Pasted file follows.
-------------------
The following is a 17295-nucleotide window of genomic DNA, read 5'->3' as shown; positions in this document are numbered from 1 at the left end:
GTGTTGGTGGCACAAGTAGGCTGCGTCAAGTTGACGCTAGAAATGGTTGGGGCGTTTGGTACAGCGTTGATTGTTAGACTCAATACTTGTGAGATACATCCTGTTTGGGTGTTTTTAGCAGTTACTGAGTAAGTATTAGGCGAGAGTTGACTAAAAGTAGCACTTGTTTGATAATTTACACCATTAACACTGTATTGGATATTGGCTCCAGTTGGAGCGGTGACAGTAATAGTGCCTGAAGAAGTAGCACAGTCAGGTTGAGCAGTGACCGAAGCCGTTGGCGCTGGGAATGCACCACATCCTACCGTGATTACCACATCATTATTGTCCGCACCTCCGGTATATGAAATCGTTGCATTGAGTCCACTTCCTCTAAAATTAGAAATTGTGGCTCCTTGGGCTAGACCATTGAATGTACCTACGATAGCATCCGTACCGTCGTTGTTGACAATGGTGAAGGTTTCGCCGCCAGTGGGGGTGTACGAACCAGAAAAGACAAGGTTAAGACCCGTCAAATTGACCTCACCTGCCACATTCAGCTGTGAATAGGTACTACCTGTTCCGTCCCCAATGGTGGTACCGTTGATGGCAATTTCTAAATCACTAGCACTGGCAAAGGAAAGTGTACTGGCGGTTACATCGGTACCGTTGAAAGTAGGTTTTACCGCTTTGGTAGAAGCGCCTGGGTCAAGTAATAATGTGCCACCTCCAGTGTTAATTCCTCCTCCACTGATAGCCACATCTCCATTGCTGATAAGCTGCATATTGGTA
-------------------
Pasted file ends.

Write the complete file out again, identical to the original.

The following is a 17295-nucleotide window of genomic DNA, read 5'->3' as shown; positions in this document are numbered from 1 at the left end:
GTGTTGGTGGCACAAGTAGGCTGCGTCAAGTTGACGCTAGAAATGGTTGGGGCGTTTGGTACAGCGTTGATTGTTAGACTCAATACTTGTGAGATACATCCTGTTTGGGTGTTTTTAGCAGTTACTGAGTAAGTATTAGGCGAGAGTTGACTAAAAGTAGCACTTGTTTGATAATTTACACCATTAACACTGTATTGGATATTGGCTCCAGTTGGAGCGGTGACAGTAATAGTGCCTGAAGAAGTAGCACAGTCAGGTTGAGCAGTGACCGAAGCCGTTGGCGCTGGGAATGCACCACATCCTACCGTGATTACCACATCATTATTGTCCGCACCTCCGGTATATGAAATCGTTGCATTGAGTCCACTTCCTCTAAAATTAGAAATTGTGGCTCCTTGGGCTAGACCATTGAATGTACCTACGATAGCATCCGTACCGTCGTTGTTGACAATGGTGAAGGTTTCGCCGCCAGTGGGGGTGTACGAACCAGAAAAGACAAGGTTAAGACCCGTCAAATTGACCTCACCTGCCACATTCAGCTGTGAATAGGTACTACCTGTTCCGTCCCCAATGGTGGTACCGTTGATGGCAATTTCTAAATCACTAGCACTGGCAAAGGAAAGTGTACTGGCGGTTACATCGGTACCGTTGAAAGTAGGTTTTACCGCTTTGGTAGAAGCGCCTGGGTCAAGTAATAATGTGCCACCTCCAGTGTTAATTCCTCCTCCACTGATAGCCACATCTCCATTGCTGATAAGCTGCATATTGGTA